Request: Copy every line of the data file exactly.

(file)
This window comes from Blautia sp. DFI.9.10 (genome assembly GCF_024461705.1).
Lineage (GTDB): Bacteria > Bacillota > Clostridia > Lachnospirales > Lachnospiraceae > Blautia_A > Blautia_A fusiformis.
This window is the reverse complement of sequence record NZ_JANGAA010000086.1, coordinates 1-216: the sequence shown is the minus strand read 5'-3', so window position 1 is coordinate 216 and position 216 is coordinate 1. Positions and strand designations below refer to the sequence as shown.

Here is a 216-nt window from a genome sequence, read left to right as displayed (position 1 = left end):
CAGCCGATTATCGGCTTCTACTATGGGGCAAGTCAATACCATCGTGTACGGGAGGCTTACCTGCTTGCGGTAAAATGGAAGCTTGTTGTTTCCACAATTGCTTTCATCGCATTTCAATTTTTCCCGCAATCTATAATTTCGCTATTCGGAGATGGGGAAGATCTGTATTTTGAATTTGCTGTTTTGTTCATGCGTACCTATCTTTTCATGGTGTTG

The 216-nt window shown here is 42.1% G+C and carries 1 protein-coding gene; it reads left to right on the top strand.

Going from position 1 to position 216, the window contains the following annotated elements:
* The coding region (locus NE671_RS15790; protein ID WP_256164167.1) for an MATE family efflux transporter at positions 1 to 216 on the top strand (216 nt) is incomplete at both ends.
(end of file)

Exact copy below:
This window comes from Blautia sp. DFI.9.10 (genome assembly GCF_024461705.1).
Lineage (GTDB): Bacteria > Bacillota > Clostridia > Lachnospirales > Lachnospiraceae > Blautia_A > Blautia_A fusiformis.
This window is the reverse complement of sequence record NZ_JANGAA010000086.1, coordinates 1-216: the sequence shown is the minus strand read 5'-3', so window position 1 is coordinate 216 and position 216 is coordinate 1. Positions and strand designations below refer to the sequence as shown.

Here is a 216-nt window from a genome sequence, read left to right as displayed (position 1 = left end):
CAGCCGATTATCGGCTTCTACTATGGGGCAAGTCAATACCATCGTGTACGGGAGGCTTACCTGCTTGCGGTAAAATGGAAGCTTGTTGTTTCCACAATTGCTTTCATCGCATTTCAATTTTTCCCGCAATCTATAATTTCGCTATTCGGAGATGGGGAAGATCTGTATTTTGAATTTGCTGTTTTGTTCATGCGTACCTATCTTTTCATGGTGTTG

The 216-nt window shown here is 42.1% G+C and carries 1 protein-coding gene; it reads left to right on the top strand.

Going from position 1 to position 216, the window contains the following annotated elements:
* The coding region (locus NE671_RS15790; protein ID WP_256164167.1) for an MATE family efflux transporter at positions 1 to 216 on the top strand (216 nt) is incomplete at both ends.